Superyard: Enabling the circular economy for builders
A lot of excess construction materials either go to waste or sit dormant for years, possibly never being used. Sean Carroll finds out how a start-up called Superyard is countering this issue.
Master Builders Australia has released an updated forecast of the residential building and civil construction industry, saying that there will be a bumpy ride ahead but the medium-term outlook is favourable through 2026.
Additionally, the report finds that civil and engineering construction is likely to show the strongest performance of the three sectors of the industry, while a small decline is forecast in 2023 for the rest of the industry.
The variation in growth across the different sectors can be blamed on the post-pandemic economic environment of interest rate rises, surging inflation and unemployment being at a 50-year low.
Long-term supply constraints continue to hamper residential buildings, with Master Builders Australia supporting the decision by the Federal Government to establish the Housing Supply Council in conjunction with State and Territory Governments.
But pick any year, even before the supply chain issues started impacting the building and construction industry, and a few spare materials hanging around wouldn’t go awry for any company. Enter Superyard, the sustainable construction marketplace for Australia.
Superyard is an online marketplace for building and construction companies to buy and sell unused materials sitting in yards across the country and incorporates a stock management system for those businesses that need one.
“The lifeblood of any building company is working capital. Lowering costs of material procurement, cash injections from selling unneeded stock and quicker sourcing can all contribute to a healthier balance sheet,” Superyard founder Ritchie Djamhur says.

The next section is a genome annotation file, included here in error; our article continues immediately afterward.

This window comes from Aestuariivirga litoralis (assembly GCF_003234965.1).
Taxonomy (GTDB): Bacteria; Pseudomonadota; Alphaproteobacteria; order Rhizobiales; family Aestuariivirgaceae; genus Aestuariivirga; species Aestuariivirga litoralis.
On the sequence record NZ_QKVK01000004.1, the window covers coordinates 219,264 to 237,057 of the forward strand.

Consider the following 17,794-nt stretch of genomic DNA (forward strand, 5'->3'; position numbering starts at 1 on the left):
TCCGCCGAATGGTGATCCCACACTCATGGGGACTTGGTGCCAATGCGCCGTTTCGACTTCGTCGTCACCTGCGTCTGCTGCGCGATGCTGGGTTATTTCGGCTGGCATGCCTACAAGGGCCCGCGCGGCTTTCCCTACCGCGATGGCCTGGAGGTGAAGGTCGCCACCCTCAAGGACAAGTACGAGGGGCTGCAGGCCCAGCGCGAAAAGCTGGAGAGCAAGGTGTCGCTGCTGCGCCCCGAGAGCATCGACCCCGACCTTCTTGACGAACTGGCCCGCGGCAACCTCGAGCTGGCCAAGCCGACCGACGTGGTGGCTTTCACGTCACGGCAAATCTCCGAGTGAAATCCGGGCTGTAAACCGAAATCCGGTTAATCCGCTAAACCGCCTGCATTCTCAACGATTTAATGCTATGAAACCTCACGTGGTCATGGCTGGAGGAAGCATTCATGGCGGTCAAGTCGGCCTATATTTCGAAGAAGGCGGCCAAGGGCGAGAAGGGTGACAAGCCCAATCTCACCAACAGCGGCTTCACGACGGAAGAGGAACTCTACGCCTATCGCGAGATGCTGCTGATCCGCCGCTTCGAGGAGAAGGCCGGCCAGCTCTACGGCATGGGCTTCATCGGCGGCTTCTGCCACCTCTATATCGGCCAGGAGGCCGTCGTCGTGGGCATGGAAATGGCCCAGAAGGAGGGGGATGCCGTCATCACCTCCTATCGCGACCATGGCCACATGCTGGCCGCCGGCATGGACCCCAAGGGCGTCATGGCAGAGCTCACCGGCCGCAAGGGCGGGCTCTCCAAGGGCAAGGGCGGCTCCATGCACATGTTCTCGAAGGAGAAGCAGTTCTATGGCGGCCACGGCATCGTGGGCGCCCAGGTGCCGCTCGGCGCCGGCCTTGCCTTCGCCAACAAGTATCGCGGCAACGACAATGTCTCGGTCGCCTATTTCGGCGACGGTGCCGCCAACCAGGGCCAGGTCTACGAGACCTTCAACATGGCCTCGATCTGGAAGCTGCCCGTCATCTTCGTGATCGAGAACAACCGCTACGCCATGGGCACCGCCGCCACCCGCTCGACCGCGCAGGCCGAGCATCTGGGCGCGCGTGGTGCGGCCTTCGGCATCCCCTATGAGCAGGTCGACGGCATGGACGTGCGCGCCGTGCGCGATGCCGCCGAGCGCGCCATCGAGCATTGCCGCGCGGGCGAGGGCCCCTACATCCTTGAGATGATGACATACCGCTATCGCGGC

“Superyard’s specialised marketplace exists to be part of the solution. Think of us as the ‘Gumtree of Construction’. We’re an alternative to construction brokers and other broad-based marketplaces and create true value for members out of our industry’s circular economy.”
Ritchie says he saw a gap in our construction sector to become more transparent about the unused stock that might sit dormant in storage for years or may never be used. This was one of the inefficiencies he wanted to address with Superyard.
“If a business needs materials at short notice, we know logistics pressures make it almost impossible to source quickly. Superyard’s goal is to help businesses find what they’re looking for and provide a mechanism to unlock cash from idle stock. By harnessing the power of a circular economy platform, we can help construction businesses mitigate the impact of price increases and gaps in stock availability,” he explains.
While there’s no way to value the amount of stock sitting idly in storage at any one time, Ritchie saw enough in his time in the industry. He adds that the start-up is nowhere near critical mass, adding that: “There are over 300,000 construction businesses of all shapes and sizes and we’re here for the long haul to help unlock the value of materials for both buyers and sellers.”
Businesses can register to the Superyard marketplace for free and start listing products from a range of categories including formwork, scaffolding, equipment, timber, steel, water tanks, commercial fitouts and more.
Ritchie adds that the company has a goods inspection service planned for the future: “We have had talks with industry professionals who could act as roving inspectors. But we haven’t yet needed it because the businesses that have posted stock so far are all commercial suppliers and have warranties attached, even if they are ex-hire goods.”
Superyard is still figuring out the best way to fund the platform but Ritchie holds firm that it won’t charge a commission fee for any sales. The team is currently exploring a range of payment/finance facilities from third parties to provide an option other than COD or setting up a trading account with the seller.
“We’ve been live for just over a year now and we have more than 10,000 members signed up. It’s great to see messages of support for what we’re doing and our membership growing every day,” Ritchie says.
“I feel like we’ve hit a nerve with business owners that would love to do more when it comes to sustainable practices on both sides of the inventory coin – procurement and redistribution.”